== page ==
5Henry Charles, 4th Marquess of Lansdowne (1816–1866), second son of the 3rd Marquess, was an MP for 20 years and Under Secretary of State for Foreign Affairs from 1856 to 1858. He was also Chairman of the Great Western Railway. His wife, Emily, was a daughter of the Comte de Flahault, through whom the fascinating Napoleonic Collection came into the Lansdowne family. He died only three years after his father and was succeeded by his eldest son. 

6

Henry Charles Keith, 5th Marquess of Lansdowne (1845–1927) started as a Junior Lord of the Treasury at the age of 24, becoming Under Secretary for War at 27. To assist the failing family finances, he served abroad as Governor-General of Canada (1883–88) and Viceroy of India (1888–94). After his return he became Secretary of State for War, Foreign Secretary and Leader of the Opposition in the House of Lords. He was responsible for negotiating the Anglo-Japanese Agreement in 1902, and the Entente Cordiale with France in 1904. Despite the demands of high office, he and his wife took a close interest in the estate and the village of Derry Hill, choosing to be buried in the village churchyard. Lady Lansdowne was made one of the first Companions of Honour in recognition of her welfare work in the First World War.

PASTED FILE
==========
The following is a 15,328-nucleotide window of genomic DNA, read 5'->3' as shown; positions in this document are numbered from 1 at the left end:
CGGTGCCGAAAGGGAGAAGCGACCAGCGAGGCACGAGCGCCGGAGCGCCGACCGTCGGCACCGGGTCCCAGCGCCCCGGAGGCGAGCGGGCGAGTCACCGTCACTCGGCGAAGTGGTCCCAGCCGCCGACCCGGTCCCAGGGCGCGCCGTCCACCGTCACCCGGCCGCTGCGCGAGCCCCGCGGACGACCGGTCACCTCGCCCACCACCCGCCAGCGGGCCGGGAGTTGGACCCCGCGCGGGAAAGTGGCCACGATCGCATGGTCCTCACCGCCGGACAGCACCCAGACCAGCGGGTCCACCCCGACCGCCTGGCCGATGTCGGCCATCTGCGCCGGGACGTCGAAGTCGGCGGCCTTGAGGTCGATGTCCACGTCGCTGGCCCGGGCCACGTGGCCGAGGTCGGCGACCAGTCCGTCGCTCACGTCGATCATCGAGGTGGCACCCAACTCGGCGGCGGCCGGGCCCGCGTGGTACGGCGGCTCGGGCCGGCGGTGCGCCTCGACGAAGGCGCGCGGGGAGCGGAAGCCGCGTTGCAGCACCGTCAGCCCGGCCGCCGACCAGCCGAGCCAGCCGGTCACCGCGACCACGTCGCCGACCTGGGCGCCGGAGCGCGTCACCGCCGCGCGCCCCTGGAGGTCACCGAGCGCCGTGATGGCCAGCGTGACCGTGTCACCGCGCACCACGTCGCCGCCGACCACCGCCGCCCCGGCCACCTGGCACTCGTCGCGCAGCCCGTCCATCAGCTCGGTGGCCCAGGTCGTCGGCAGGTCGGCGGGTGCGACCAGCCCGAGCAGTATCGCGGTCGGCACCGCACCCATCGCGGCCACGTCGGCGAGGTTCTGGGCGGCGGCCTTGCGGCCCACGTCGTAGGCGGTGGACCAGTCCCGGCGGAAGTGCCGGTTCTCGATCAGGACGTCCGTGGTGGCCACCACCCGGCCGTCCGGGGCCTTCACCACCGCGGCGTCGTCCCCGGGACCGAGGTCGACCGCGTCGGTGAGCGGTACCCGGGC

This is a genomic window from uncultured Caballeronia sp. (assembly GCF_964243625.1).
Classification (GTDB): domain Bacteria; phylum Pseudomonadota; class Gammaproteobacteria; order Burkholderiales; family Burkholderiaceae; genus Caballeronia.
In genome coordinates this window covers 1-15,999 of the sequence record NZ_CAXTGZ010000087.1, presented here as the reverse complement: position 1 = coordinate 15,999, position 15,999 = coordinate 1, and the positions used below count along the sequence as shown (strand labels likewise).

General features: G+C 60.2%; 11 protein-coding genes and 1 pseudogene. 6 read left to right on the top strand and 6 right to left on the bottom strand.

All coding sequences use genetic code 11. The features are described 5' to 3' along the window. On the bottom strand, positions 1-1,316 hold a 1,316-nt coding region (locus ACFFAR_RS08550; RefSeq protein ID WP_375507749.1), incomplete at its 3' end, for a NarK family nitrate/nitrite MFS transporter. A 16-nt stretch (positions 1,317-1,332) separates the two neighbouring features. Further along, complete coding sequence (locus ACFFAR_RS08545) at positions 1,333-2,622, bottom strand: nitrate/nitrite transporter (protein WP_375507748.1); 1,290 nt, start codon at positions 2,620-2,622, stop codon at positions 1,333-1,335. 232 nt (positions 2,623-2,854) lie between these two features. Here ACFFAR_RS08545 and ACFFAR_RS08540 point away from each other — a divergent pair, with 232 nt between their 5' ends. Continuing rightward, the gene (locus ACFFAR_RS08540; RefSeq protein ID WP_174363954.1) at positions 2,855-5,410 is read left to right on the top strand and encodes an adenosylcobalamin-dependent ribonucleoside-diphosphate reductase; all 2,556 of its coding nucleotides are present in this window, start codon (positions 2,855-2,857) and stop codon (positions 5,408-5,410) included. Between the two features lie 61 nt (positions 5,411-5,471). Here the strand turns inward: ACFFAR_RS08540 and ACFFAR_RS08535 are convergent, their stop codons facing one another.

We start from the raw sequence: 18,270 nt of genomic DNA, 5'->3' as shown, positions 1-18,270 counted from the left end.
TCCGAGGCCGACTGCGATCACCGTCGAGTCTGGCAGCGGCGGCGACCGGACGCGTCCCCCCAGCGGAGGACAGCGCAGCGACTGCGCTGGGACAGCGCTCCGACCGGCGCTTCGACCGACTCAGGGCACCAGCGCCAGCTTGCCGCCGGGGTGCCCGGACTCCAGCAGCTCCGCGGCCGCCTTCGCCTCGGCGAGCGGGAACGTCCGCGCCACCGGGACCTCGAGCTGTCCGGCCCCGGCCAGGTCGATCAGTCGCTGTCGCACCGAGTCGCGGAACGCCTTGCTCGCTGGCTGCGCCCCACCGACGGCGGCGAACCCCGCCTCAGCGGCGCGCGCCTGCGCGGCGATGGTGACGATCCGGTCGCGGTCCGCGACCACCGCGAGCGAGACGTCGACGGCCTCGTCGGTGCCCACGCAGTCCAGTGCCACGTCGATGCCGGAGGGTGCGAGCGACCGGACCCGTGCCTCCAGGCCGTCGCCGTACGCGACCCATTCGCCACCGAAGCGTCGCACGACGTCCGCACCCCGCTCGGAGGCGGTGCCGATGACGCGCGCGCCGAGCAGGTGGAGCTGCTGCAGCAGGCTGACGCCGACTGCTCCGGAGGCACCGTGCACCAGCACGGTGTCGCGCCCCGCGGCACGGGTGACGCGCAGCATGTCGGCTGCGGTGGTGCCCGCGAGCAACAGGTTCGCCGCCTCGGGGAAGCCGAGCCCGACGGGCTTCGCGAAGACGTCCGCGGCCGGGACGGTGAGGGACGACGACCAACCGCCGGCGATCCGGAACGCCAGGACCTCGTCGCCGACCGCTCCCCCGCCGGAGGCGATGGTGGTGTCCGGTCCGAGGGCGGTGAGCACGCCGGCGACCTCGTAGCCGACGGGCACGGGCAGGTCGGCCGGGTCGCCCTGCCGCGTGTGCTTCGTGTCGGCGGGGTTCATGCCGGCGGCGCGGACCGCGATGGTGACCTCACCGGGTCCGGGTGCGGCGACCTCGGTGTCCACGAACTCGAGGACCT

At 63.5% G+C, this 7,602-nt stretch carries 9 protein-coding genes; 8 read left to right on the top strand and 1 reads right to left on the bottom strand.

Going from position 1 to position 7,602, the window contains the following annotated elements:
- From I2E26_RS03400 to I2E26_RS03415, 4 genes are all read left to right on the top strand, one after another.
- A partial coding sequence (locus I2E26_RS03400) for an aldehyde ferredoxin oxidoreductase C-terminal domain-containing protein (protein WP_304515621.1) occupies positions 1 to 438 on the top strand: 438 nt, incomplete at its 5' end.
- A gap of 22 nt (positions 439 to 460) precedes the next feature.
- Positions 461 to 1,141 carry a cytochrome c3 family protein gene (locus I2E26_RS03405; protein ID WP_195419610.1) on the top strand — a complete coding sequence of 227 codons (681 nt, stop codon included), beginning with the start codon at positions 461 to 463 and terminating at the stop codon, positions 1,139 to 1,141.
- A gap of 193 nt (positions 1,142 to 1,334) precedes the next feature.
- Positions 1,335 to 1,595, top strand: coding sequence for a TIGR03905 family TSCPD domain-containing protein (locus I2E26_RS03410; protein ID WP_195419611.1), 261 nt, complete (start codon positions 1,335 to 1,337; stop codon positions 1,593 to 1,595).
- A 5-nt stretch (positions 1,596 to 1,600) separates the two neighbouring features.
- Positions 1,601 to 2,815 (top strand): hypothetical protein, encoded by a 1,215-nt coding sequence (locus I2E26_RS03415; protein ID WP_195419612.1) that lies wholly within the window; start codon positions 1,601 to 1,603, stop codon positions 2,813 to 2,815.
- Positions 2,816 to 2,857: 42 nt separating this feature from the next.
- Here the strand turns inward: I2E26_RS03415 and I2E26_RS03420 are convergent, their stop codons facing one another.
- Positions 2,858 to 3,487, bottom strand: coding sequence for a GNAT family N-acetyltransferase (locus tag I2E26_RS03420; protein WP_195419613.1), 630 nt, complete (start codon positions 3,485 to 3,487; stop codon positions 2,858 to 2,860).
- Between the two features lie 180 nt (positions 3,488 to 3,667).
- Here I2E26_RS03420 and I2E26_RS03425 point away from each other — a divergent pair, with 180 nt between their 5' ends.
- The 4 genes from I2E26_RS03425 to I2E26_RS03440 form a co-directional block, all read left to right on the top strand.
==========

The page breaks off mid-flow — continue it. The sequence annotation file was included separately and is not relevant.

7

Henry William Edmund, 6th Marquess of Lansdowne (1872–1936), eldest son of the 5th Marquess, was keenly interested in the history of the family and the estate and wrote numerous books and papers on subjects relating to the Bowood archives. He died in 1936 and his two surviving sons were killed on active service in 1944, within a few days of each other…

8

Thus it was that the present Lord Lansdowne’s father succeeded his cousin Charles Hope, 7th Marquess of Lansdowne (1917–1944).

9

George John Charles, 8th Marquis of Lansdowne (1912-1999) was the only son of Lord Charles Mercer Nairne, second son of the 5th Marquess, who was killed at Ypres in 1914. After the War he followed a political career, becoming Joint Parliamentary Under Secretary of State at the Foreign Office (1958–62) and Minister of State for Colonial Affairs (1962–64) and for Commonwealth Relations (1963–64). It was he who took the difficult decision to demolish the Big House at Bowood in 1955, in order to be able to continue to live at Bowood and keep the estate in the possession of the family.

10

Bowood is now the home of Charles Maurice and Fiona, 9th Marquis and Marchioness of Lansdowne. The family moved back into Bowood House in 1972 where the youngest of the four children, William, was born. Both William and Arabella, the eldest, were married in the chapel. For the first time in its long history, the house has been permanently lived in. Lord Lansdowne was active in local government since 1964 at parish, district and county levels and was a member of the South West Economic Planning Council from 1972 to 1977.  His primary objective since moving back in to Bowood House has been to modernise and transform The Bowood Estate into the viable business it is today.